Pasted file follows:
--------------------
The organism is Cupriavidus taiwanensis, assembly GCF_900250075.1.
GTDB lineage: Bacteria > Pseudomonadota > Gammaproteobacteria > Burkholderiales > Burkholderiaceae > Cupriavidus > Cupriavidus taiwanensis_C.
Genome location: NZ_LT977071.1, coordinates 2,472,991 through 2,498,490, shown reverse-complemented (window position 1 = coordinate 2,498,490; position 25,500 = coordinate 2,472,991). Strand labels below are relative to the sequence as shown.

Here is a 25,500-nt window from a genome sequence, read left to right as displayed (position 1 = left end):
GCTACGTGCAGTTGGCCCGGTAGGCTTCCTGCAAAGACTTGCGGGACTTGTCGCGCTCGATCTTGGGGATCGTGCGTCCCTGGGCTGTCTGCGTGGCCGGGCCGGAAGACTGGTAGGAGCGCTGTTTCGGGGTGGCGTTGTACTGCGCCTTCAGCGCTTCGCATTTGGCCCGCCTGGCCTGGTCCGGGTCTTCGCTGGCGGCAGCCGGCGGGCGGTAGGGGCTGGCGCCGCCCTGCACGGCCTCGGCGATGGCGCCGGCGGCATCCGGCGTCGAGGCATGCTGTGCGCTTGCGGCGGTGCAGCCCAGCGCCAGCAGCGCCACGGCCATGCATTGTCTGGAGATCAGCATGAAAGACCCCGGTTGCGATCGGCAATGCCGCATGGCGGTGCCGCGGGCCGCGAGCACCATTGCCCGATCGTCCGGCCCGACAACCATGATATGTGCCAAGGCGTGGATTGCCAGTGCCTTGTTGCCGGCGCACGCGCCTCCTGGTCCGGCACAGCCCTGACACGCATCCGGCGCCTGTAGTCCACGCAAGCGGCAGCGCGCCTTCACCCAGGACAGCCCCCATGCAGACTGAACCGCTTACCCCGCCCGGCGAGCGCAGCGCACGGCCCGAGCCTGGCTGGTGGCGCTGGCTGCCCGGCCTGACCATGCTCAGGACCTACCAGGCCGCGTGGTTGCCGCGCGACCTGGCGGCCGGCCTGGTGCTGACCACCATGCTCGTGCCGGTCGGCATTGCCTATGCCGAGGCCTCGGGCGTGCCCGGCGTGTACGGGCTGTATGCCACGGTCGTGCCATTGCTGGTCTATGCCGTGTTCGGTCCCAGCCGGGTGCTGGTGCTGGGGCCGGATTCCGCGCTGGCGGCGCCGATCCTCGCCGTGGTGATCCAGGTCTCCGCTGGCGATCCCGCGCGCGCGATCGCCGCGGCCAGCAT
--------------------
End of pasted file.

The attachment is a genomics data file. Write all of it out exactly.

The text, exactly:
The organism is Cupriavidus taiwanensis, assembly GCF_900250075.1.
GTDB lineage: Bacteria > Pseudomonadota > Gammaproteobacteria > Burkholderiales > Burkholderiaceae > Cupriavidus > Cupriavidus taiwanensis_C.
Genome location: NZ_LT977071.1, coordinates 2,472,991 through 2,498,490, shown reverse-complemented (window position 1 = coordinate 2,498,490; position 25,500 = coordinate 2,472,991). Strand labels below are relative to the sequence as shown.

Here is a 25,500-nt window from a genome sequence, read left to right as displayed (position 1 = left end):
GCTACGTGCAGTTGGCCCGGTAGGCTTCCTGCAAAGACTTGCGGGACTTGTCGCGCTCGATCTTGGGGATCGTGCGTCCCTGGGCTGTCTGCGTGGCCGGGCCGGAAGACTGGTAGGAGCGCTGTTTCGGGGTGGCGTTGTACTGCGCCTTCAGCGCTTCGCATTTGGCCCGCCTGGCCTGGTCCGGGTCTTCGCTGGCGGCAGCCGGCGGGCGGTAGGGGCTGGCGCCGCCCTGCACGGCCTCGGCGATGGCGCCGGCGGCATCCGGCGTCGAGGCATGCTGTGCGCTTGCGGCGGTGCAGCCCAGCGCCAGCAGCGCCACGGCCATGCATTGTCTGGAGATCAGCATGAAAGACCCCGGTTGCGATCGGCAATGCCGCATGGCGGTGCCGCGGGCCGCGAGCACCATTGCCCGATCGTCCGGCCCGACAACCATGATATGTGCCAAGGCGTGGATTGCCAGTGCCTTGTTGCCGGCGCACGCGCCTCCTGGTCCGGCACAGCCCTGACACGCATCCGGCGCCTGTAGTCCACGCAAGCGGCAGCGCGCCTTCACCCAGGACAGCCCCCATGCAGACTGAACCGCTTACCCCGCCCGGCGAGCGCAGCGCACGGCCCGAGCCTGGCTGGTGGCGCTGGCTGCCCGGCCTGACCATGCTCAGGACCTACCAGGCCGCGTGGTTGCCGCGCGACCTGGCGGCCGGCCTGGTGCTGACCACCATGCTCGTGCCGGTCGGCATTGCCTATGCCGAGGCCTCGGGCGTGCCCGGCGTGTACGGGCTGTATGCCACGGTCGTGCCATTGCTGGTCTATGCCGTGTTCGGTCCCAGCCGGGTGCTGGTGCTGGGGCCGGATTCCGCGCTGGCGGCGCCGATCCTCGCCGTGGTGATCCAGGTCTCCGCTGGCGATCCCGCGCGCGCGATCGCCGCGGCCAGCAT